You've reached your monthly limit of free articles.
To read the full article, please subscribe.
Get unlimited access. Support Worldcrunch's unique mission:
  • Exclusive coverage from the world's top sources, in English for the first time.
  • Stories from the best international journalists.
  • Insights from the widest range of perspectives, languages and countries
Already a subscriber? Log in

When the world gets closer, we help you see farther

Sign up to our expressly international daily newsletter!
Ideas

A Slavic Take On The Russian Complex Of Superiority

Putin’s brutal attack on Ukraine has turned the world on its head. As shocking as it is, those closer to Russia sense something familiar in the past three months. This personal dispatch is about the Russians and the Slavs (I am the latter).

A crowd watches the hourly changing of the honor guard at Lenin's mausoleum in Red Square, Moscow, 1986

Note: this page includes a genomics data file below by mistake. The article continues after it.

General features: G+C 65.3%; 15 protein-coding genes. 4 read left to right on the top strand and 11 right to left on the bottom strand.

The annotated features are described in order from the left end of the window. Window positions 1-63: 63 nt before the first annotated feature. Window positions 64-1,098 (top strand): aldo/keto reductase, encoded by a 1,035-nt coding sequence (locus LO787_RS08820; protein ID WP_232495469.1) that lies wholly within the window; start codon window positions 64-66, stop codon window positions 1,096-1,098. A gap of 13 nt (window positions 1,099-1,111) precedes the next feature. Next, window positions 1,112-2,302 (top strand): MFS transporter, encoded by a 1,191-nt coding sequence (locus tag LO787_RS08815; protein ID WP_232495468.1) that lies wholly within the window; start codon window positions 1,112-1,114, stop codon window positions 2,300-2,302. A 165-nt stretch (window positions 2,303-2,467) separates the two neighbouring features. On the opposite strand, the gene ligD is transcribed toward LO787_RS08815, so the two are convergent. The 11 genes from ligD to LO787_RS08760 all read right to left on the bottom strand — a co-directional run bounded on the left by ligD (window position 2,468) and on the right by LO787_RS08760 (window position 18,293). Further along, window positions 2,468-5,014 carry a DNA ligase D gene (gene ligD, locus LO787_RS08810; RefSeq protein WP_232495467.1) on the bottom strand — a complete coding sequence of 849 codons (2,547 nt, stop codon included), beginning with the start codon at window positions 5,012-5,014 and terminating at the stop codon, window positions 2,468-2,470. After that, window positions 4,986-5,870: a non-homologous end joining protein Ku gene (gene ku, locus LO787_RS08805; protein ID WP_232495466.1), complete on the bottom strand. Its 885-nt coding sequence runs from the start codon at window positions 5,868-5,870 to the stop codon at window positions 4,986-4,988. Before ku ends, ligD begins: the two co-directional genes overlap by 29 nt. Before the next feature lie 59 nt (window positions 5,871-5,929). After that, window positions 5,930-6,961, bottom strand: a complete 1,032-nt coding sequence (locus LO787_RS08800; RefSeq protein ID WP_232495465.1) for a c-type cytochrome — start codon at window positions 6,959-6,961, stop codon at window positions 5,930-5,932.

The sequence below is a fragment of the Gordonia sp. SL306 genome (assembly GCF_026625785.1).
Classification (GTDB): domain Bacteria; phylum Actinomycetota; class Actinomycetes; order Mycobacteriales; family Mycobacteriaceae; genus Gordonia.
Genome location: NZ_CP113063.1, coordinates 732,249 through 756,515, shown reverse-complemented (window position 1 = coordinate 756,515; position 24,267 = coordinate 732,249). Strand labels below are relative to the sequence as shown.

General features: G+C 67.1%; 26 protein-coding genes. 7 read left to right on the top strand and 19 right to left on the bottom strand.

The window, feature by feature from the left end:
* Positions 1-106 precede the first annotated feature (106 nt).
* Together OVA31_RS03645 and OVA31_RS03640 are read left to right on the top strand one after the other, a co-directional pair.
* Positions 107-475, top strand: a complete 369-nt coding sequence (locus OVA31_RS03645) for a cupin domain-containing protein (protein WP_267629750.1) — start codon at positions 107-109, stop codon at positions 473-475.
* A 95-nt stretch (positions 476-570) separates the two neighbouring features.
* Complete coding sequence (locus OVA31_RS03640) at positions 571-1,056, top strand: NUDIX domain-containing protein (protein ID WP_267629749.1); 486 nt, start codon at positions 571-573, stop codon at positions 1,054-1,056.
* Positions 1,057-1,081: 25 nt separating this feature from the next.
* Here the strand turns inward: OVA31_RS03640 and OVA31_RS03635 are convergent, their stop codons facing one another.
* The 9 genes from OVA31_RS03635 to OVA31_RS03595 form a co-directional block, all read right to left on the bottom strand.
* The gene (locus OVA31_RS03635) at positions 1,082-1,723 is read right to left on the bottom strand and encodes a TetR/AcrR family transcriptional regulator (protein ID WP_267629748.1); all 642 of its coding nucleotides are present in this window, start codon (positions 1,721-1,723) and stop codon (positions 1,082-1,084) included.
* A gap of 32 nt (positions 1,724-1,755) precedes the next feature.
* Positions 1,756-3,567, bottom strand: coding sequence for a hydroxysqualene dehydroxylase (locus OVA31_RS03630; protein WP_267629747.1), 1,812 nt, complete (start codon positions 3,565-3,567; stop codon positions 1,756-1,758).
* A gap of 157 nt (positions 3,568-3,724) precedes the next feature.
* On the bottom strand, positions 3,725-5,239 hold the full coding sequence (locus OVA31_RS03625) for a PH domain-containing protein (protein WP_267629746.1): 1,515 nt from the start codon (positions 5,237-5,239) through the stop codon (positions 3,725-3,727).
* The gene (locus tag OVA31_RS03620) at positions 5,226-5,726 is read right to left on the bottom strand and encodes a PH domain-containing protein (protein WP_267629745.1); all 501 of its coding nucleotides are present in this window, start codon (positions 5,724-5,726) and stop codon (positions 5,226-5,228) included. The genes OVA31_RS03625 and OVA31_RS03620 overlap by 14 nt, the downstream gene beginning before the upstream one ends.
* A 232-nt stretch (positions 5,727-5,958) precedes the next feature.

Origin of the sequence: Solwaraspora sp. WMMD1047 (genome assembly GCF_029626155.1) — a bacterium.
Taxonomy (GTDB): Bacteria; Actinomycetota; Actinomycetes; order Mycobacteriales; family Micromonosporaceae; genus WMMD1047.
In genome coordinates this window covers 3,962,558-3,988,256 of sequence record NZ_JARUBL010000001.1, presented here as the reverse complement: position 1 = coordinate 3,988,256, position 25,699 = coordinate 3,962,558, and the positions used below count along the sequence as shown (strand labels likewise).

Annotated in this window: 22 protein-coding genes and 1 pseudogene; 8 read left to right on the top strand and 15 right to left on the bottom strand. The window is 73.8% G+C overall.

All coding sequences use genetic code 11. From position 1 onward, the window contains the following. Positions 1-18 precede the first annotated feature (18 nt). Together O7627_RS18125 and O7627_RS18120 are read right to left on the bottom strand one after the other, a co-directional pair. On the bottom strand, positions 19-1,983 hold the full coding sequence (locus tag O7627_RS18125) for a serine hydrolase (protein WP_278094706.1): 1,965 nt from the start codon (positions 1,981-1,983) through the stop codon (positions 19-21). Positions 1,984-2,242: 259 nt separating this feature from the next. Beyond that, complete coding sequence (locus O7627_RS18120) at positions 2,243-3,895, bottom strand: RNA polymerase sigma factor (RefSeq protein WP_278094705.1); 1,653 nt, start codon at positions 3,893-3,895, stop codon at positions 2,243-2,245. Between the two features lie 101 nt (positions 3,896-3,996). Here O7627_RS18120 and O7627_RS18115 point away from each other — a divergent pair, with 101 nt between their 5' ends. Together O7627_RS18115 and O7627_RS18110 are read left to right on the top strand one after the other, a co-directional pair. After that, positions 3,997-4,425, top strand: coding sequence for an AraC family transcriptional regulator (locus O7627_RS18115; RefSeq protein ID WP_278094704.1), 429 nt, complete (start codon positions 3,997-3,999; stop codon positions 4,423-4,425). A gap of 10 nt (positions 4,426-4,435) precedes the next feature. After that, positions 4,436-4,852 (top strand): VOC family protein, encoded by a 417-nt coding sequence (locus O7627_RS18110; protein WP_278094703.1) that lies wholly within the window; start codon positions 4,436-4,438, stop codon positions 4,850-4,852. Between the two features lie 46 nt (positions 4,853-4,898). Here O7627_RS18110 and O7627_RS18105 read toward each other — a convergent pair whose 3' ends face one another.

Andrej Mrevlje

-Essay-

LJUBLJANA — I don’t have a great relationship with Russia. Growing up in Slovenia, I did not need to learn Russian to grasp the beauty of classic pre-Soviet literature. The translations of Russian masterpieces into my native language have been admirable.

But besides my proxy relation to Russian culture, I had very few run-ins with actual Russians since, to my knowledge, none of them lived in Slovenia. Well, except one: An athletically-built young man with long curly hair. I recall him mingling with the poets and other groups in a bohemian bar in Ljubljana. I forgot his name, but he disappeared from the scene after a few years. There was talk that he might have been a Russian intelligence officer or a drug pusher. But I had no idea. The matter never interested me enough to investigate further.

Stay up-to-date with the latest on the Russia-Ukraine war, with our exclusive international coverage.

Sign up to our free daily newsletter.